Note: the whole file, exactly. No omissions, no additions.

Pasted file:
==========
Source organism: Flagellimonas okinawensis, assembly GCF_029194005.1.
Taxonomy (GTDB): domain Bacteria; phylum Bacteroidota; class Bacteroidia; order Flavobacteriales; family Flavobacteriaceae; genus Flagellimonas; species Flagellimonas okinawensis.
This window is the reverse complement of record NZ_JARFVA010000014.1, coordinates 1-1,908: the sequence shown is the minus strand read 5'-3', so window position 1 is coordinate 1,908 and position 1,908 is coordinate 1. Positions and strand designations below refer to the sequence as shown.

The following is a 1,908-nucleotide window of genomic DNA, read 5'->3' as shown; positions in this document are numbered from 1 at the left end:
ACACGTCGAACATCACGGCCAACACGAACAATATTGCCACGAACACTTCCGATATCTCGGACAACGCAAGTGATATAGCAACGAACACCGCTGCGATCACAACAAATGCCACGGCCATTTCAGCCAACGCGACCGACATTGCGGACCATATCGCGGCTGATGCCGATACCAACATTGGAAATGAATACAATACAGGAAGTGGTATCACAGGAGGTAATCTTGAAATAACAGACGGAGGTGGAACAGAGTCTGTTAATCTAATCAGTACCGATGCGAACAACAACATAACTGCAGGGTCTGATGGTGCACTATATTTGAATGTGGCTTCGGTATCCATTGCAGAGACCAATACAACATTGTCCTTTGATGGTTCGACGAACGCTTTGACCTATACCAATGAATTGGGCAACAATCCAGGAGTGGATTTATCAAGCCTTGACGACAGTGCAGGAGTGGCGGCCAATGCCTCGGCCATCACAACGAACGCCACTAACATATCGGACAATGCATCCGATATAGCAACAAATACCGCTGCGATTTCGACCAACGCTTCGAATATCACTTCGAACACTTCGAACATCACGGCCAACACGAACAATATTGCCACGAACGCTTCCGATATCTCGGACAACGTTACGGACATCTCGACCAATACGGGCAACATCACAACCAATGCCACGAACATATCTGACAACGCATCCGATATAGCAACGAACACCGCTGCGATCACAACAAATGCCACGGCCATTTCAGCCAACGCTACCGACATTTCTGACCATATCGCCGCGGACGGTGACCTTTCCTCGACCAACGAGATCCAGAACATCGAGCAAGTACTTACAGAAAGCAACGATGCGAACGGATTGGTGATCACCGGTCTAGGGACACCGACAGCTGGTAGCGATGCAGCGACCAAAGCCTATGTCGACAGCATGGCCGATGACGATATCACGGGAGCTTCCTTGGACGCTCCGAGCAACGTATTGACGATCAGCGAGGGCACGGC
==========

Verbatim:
Source organism: Flagellimonas okinawensis, assembly GCF_029194005.1.
Taxonomy (GTDB): domain Bacteria; phylum Bacteroidota; class Bacteroidia; order Flavobacteriales; family Flavobacteriaceae; genus Flagellimonas; species Flagellimonas okinawensis.
This window is the reverse complement of record NZ_JARFVA010000014.1, coordinates 1-1,908: the sequence shown is the minus strand read 5'-3', so window position 1 is coordinate 1,908 and position 1,908 is coordinate 1. Positions and strand designations below refer to the sequence as shown.

The following is a 1,908-nucleotide window of genomic DNA, read 5'->3' as shown; positions in this document are numbered from 1 at the left end:
ACACGTCGAACATCACGGCCAACACGAACAATATTGCCACGAACACTTCCGATATCTCGGACAACGCAAGTGATATAGCAACGAACACCGCTGCGATCACAACAAATGCCACGGCCATTTCAGCCAACGCGACCGACATTGCGGACCATATCGCGGCTGATGCCGATACCAACATTGGAAATGAATACAATACAGGAAGTGGTATCACAGGAGGTAATCTTGAAATAACAGACGGAGGTGGAACAGAGTCTGTTAATCTAATCAGTACCGATGCGAACAACAACATAACTGCAGGGTCTGATGGTGCACTATATTTGAATGTGGCTTCGGTATCCATTGCAGAGACCAATACAACATTGTCCTTTGATGGTTCGACGAACGCTTTGACCTATACCAATGAATTGGGCAACAATCCAGGAGTGGATTTATCAAGCCTTGACGACAGTGCAGGAGTGGCGGCCAATGCCTCGGCCATCACAACGAACGCCACTAACATATCGGACAATGCATCCGATATAGCAACAAATACCGCTGCGATTTCGACCAACGCTTCGAATATCACTTCGAACACTTCGAACATCACGGCCAACACGAACAATATTGCCACGAACGCTTCCGATATCTCGGACAACGTTACGGACATCTCGACCAATACGGGCAACATCACAACCAATGCCACGAACATATCTGACAACGCATCCGATATAGCAACGAACACCGCTGCGATCACAACAAATGCCACGGCCATTTCAGCCAACGCTACCGACATTTCTGACCATATCGCCGCGGACGGTGACCTTTCCTCGACCAACGAGATCCAGAACATCGAGCAAGTACTTACAGAAAGCAACGATGCGAACGGATTGGTGATCACCGGTCTAGGGACACCGACAGCTGGTAGCGATGCAGCGACCAAAGCCTATGTCGACAGCATGGCCGATGACGATATCACGGGAGCTTCCTTGGACGCTCCGAGCAACGTATTGACGATCAGCGAGGGCACGGC